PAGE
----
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The debate on No Child Left Behind begins in earnest this week, and the outcome will be determined by one fundamental question: Does this country want to make schools better - or just make schools look better? If Congress is true to the noble idea that all children, no matter their races, family incomes or circumstances, can learn to read and do math, it must reject suggestions that make a charade of standards and accountability.
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A draft bill reauthorizing President Bush's signature education initiative will be the subject of a hearing Monday by the House education committee. Its chairman, Rep. George Miller, D-Calif., is an architect of the 5 ½-year-old law and an astute champion of good schools, and there is much that is admirable in the draft. Foremost is making sure that needy schools get their rightful share of state and local funds and of quality teachers. Performance pay for teachers is endorsed, a brave stand considering the opposition of the politically powerful National Education Association. Miller, with insights into how schools scam the law's requirements, would plug loopholes that let schools enhance their records through statistical sleights of hand and by excluding hundreds of thousands of minority and special education students from measurement.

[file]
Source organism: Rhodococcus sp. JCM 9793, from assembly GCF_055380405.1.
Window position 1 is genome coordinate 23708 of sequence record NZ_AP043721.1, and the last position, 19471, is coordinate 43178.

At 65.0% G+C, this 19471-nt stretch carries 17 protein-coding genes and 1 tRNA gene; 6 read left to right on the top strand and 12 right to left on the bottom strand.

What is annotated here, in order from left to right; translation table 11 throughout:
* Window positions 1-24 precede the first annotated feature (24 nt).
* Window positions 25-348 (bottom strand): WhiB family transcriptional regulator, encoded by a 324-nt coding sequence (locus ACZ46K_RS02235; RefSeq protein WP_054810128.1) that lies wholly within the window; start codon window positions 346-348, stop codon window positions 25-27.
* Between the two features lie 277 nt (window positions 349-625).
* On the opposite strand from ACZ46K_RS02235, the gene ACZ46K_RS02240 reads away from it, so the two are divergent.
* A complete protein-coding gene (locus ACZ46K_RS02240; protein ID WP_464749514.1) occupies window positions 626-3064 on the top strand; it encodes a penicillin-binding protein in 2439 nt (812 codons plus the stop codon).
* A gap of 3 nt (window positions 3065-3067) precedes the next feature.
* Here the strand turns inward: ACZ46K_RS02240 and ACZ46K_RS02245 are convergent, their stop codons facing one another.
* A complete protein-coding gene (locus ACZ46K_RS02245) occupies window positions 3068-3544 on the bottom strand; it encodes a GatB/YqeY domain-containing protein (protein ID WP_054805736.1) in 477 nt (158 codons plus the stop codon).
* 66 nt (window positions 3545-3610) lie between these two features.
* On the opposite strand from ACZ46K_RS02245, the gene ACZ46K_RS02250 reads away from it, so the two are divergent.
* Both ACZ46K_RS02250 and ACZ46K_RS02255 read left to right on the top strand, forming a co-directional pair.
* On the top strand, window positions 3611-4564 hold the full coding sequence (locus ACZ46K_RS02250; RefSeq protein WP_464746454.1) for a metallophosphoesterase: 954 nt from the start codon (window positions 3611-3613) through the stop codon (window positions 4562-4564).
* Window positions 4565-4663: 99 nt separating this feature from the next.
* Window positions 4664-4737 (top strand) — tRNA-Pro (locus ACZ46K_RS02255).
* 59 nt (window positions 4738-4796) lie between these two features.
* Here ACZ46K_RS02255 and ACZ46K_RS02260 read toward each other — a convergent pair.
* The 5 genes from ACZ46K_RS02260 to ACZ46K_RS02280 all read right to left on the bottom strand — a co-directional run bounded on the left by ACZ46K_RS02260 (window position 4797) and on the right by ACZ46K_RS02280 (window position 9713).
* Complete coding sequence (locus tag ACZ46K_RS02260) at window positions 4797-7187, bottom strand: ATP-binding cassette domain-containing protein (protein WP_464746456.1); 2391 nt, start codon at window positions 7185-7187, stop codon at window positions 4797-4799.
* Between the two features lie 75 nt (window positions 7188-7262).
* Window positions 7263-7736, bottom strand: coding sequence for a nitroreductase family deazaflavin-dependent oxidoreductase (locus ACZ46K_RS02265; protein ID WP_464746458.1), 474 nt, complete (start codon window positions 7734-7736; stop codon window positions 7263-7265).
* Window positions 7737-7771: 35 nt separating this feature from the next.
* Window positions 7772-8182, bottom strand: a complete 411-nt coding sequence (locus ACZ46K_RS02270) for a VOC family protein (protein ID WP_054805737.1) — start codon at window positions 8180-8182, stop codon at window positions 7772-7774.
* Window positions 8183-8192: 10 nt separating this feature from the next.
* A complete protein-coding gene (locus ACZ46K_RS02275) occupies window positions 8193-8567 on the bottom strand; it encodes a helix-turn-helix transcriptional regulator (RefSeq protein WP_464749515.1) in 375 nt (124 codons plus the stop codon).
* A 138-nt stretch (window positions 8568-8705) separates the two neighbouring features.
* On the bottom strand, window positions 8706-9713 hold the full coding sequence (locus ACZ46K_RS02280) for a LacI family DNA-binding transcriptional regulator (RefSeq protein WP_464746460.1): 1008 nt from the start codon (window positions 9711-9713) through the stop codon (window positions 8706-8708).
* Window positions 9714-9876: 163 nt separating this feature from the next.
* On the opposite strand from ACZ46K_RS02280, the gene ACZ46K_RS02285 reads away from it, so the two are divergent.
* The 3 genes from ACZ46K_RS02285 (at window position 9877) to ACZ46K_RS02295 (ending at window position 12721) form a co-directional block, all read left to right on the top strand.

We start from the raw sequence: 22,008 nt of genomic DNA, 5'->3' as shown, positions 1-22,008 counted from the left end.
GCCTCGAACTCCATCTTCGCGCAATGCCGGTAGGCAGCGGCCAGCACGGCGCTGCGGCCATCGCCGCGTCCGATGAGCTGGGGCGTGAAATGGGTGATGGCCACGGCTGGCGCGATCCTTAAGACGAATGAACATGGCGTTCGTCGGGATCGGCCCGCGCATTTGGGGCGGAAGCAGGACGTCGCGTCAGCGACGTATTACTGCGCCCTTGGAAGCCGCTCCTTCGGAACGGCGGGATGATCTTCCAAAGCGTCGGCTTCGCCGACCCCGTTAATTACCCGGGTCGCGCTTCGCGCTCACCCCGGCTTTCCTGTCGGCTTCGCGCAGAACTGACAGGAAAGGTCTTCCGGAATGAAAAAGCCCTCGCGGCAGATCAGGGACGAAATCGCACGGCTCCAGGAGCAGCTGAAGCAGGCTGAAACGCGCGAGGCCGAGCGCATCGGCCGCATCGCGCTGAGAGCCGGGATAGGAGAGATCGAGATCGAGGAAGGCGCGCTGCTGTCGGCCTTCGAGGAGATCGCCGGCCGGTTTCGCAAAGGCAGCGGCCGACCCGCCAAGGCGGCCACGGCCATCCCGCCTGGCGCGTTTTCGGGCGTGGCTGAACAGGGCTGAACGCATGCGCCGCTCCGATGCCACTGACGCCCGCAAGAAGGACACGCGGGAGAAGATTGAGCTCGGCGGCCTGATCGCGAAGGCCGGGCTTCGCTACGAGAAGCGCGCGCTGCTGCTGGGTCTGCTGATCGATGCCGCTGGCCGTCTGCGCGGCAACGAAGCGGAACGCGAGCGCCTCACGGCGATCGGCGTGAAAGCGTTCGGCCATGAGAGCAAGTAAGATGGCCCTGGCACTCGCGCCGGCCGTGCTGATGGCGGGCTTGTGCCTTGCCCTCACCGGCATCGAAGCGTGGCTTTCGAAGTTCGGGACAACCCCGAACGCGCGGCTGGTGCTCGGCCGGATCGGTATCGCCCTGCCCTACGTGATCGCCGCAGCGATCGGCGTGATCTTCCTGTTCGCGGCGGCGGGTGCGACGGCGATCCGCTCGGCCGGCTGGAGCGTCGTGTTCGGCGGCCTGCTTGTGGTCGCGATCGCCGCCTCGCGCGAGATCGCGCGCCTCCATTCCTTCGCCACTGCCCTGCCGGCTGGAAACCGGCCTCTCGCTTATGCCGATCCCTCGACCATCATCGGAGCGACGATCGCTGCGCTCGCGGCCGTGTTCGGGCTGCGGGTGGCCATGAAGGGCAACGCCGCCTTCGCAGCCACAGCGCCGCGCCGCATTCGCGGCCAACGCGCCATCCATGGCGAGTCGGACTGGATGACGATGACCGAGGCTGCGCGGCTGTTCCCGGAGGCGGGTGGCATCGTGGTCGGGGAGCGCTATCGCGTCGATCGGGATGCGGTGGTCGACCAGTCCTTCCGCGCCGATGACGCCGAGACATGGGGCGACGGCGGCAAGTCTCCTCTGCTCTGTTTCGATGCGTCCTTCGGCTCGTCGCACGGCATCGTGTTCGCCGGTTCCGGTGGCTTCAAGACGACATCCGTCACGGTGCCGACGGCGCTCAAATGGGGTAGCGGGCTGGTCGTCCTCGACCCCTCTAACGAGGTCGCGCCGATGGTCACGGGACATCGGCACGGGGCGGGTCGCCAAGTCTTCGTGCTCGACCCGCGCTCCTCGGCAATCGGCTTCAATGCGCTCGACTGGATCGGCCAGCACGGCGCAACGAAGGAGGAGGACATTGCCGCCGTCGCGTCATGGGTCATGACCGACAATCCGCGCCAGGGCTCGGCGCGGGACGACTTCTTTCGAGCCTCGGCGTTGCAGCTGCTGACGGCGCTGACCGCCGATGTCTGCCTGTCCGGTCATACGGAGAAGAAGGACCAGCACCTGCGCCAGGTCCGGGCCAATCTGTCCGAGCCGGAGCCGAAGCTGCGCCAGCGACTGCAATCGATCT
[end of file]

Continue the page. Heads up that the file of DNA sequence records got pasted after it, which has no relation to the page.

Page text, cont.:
At the same time, though, Miller would open the door to even larger end runs around accountability. His draft would allow states to use measures besides math and reading tests to judge school performance. A school unable to show student proficiency in math and reading would be allowed to trot out other tests where children did better or could get credit for graduation rates or Advanced Placement tests. Not only does this diminish the central importance of math and reading as fundamental subjects to be mastered, it also lets schools define their success by masking the failure of some of their students. Equally troubling is a provision that would allow some states to use differing local assessments. The public's stake in knowing how its schools are doing would be compromised by methods that are easily manipulated, hard to understand and impossible to use in comparing one school or district against another.
Miller argues that the recommendations are aimed at undoing some of the unintended consequences of No Child Left Behind. No doubt he is right that some schools teach to the test and that some districts have starved their curricula of other subjects. But letting schools off the hook is not the answer. Nor is letting them go their own way. Instead of multiple measures, the discussion should be about national measures. Then, too, there needs to be a candid assessment of whether the laudable goal of 100 percent proficiency by 2014 is having adverse effects. Is it driving states to lower the standards and take shortcuts? Would it be better to give schools more time so that they can aim higher and achieve more?
That there are enormous political pressures surrounding this debate is undeniable. Miller's prospects of getting any semblance of No Child Left Behind reauthorized involves both wooing of traditional Democratic constituencies and outreach to Republicans. Nonetheless, a political victory at the expense of policy won't be a win for any of the children who end up left behind.